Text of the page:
Just need to take care with any jumper settings - let us know if you want more help with this particular solution.  
0
 
LVL 3

Expert Comment

by:Jbirk1
ID: 16838249
Hi Graycase,

To be clear on terms, I really do mean a switch.  I am thinking more along the lines of a fully managed switch running DHCP though.

My definition for a router is a Network Device that operates at Layer 3 of the OSI model and is capable of routing IP or IPX packets among multiple subnets and controlling incomming our outgoing traffic on various interfaces.

My Definition for Switch is network device operating at layer 2 of the OSI Model.  A switch is a smart hub that is capable of remembering MAC addresses to intelligently deliver packts on the same subnet.

There are switches that are capable of running DHCP without being a router.  There are also many Wireless Routers that are not true routers either.  Most are just cheap Wireless Access Points with a 4 port switch.

The device I encourage him to get is either a wired or wireless device or both.  It should be a switch in the sence it should operate at layer 2 of the OSI model, and provide DHCP (Dynamic Host Configuration Protocol) and NAT (Network Address Translation).  True, even the cheap wireless routers can often route somewhat between subnets and the Internet.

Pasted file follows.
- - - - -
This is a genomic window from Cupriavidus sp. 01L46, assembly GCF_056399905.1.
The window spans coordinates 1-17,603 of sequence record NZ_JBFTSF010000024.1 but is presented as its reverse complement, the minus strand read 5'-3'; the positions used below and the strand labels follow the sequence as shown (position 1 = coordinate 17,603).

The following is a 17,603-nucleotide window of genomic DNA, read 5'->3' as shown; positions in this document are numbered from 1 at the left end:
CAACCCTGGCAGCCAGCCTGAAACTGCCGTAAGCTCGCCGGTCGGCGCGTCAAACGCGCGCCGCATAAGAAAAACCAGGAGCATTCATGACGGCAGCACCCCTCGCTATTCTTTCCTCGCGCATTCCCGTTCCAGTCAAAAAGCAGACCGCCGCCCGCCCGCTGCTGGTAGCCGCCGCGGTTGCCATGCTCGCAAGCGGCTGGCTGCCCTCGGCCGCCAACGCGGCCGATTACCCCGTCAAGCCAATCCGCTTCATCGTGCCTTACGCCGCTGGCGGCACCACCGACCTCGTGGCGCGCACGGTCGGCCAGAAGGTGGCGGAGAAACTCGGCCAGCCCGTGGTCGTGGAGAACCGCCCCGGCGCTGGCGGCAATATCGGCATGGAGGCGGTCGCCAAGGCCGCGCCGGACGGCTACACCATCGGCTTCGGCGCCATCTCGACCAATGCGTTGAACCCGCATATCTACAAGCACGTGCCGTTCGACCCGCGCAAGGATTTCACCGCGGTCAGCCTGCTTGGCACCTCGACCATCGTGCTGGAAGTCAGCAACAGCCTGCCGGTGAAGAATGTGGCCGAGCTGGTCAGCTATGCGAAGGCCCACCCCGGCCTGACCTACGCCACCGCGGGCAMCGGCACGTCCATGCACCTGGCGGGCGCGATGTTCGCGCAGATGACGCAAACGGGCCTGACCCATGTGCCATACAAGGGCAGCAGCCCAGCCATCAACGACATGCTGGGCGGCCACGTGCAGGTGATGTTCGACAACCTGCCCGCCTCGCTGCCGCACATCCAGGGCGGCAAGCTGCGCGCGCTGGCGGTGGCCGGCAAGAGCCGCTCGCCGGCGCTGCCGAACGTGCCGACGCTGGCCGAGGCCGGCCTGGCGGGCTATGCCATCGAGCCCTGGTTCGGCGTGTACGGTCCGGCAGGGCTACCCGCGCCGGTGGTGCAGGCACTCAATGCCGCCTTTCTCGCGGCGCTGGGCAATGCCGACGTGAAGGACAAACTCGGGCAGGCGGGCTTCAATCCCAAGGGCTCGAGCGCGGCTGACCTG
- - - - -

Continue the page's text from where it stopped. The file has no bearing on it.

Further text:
Sorry for any terms confusion.
0
 
LVL 70

Expert Comment

by:Gary Case
ID: 16838580
... my point is simply that devices sold as "switches" to the consumer market are not managed switches, and do NOT have embedded DHCP servers.   Remember you're responding to a question involving linking TWO PC's -- and a networking novice at that.   This guy is NOT going to buy a managed switch.   ... and if he did take your advice and order a "switch" from an on-line retailer;  or buy one at CompUSA, BestBuy, etc. it would be a $20 - $50 Netgear, Linksys, etc. => not a Cisco or other higher end managed switch.